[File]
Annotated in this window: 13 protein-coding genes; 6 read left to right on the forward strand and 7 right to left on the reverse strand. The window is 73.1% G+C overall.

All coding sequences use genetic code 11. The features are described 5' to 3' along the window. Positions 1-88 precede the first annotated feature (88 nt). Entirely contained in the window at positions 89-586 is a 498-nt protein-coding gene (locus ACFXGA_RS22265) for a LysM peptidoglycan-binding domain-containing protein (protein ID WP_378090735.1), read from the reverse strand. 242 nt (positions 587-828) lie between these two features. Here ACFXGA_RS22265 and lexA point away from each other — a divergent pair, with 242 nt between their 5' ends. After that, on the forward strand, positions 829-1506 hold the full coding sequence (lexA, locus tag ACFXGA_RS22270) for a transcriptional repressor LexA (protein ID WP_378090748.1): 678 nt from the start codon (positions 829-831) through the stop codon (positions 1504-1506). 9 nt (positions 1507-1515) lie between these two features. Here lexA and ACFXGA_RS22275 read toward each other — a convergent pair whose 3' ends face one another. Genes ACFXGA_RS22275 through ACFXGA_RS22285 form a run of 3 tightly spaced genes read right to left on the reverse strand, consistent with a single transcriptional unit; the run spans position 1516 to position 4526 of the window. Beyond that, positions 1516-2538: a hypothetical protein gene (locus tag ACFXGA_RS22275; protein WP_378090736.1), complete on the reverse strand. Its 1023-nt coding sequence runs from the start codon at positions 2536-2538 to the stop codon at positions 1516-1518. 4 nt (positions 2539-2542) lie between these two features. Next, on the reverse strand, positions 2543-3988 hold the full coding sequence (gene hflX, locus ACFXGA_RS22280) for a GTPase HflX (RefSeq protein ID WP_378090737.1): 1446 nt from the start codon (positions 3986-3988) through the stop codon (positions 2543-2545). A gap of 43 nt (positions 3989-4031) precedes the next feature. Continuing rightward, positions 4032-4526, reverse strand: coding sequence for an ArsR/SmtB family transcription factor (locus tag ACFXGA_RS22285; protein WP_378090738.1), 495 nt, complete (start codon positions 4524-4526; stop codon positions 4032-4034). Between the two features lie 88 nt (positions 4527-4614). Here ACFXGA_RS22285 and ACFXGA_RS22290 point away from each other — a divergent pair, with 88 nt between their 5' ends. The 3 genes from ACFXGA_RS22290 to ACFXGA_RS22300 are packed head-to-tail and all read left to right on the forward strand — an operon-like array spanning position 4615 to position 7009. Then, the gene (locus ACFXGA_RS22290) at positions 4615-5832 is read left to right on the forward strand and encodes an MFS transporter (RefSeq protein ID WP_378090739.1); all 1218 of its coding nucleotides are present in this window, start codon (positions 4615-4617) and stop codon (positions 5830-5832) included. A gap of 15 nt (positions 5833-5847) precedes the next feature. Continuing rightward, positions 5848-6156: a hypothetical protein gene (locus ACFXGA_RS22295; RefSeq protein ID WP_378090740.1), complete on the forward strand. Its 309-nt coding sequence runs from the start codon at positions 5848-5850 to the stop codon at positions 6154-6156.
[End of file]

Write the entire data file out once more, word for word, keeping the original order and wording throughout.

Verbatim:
Annotated in this window: 13 protein-coding genes; 6 read left to right on the forward strand and 7 right to left on the reverse strand. The window is 73.1% G+C overall.

All coding sequences use genetic code 11. The features are described 5' to 3' along the window. Positions 1-88 precede the first annotated feature (88 nt). Entirely contained in the window at positions 89-586 is a 498-nt protein-coding gene (locus ACFXGA_RS22265) for a LysM peptidoglycan-binding domain-containing protein (protein ID WP_378090735.1), read from the reverse strand. 242 nt (positions 587-828) lie between these two features. Here ACFXGA_RS22265 and lexA point away from each other — a divergent pair, with 242 nt between their 5' ends. After that, on the forward strand, positions 829-1506 hold the full coding sequence (lexA, locus tag ACFXGA_RS22270) for a transcriptional repressor LexA (protein ID WP_378090748.1): 678 nt from the start codon (positions 829-831) through the stop codon (positions 1504-1506). 9 nt (positions 1507-1515) lie between these two features. Here lexA and ACFXGA_RS22275 read toward each other — a convergent pair whose 3' ends face one another. Genes ACFXGA_RS22275 through ACFXGA_RS22285 form a run of 3 tightly spaced genes read right to left on the reverse strand, consistent with a single transcriptional unit; the run spans position 1516 to position 4526 of the window. Beyond that, positions 1516-2538: a hypothetical protein gene (locus tag ACFXGA_RS22275; protein WP_378090736.1), complete on the reverse strand. Its 1023-nt coding sequence runs from the start codon at positions 2536-2538 to the stop codon at positions 1516-1518. 4 nt (positions 2539-2542) lie between these two features. Next, on the reverse strand, positions 2543-3988 hold the full coding sequence (gene hflX, locus ACFXGA_RS22280) for a GTPase HflX (RefSeq protein ID WP_378090737.1): 1446 nt from the start codon (positions 3986-3988) through the stop codon (positions 2543-2545). A gap of 43 nt (positions 3989-4031) precedes the next feature. Continuing rightward, positions 4032-4526, reverse strand: coding sequence for an ArsR/SmtB family transcription factor (locus tag ACFXGA_RS22285; protein WP_378090738.1), 495 nt, complete (start codon positions 4524-4526; stop codon positions 4032-4034). Between the two features lie 88 nt (positions 4527-4614). Here ACFXGA_RS22285 and ACFXGA_RS22290 point away from each other — a divergent pair, with 88 nt between their 5' ends. The 3 genes from ACFXGA_RS22290 to ACFXGA_RS22300 are packed head-to-tail and all read left to right on the forward strand — an operon-like array spanning position 4615 to position 7009. Then, the gene (locus ACFXGA_RS22290) at positions 4615-5832 is read left to right on the forward strand and encodes an MFS transporter (RefSeq protein ID WP_378090739.1); all 1218 of its coding nucleotides are present in this window, start codon (positions 4615-4617) and stop codon (positions 5830-5832) included. A gap of 15 nt (positions 5833-5847) precedes the next feature. Continuing rightward, positions 5848-6156: a hypothetical protein gene (locus ACFXGA_RS22295; RefSeq protein ID WP_378090740.1), complete on the forward strand. Its 309-nt coding sequence runs from the start codon at positions 5848-5850 to the stop codon at positions 6154-6156.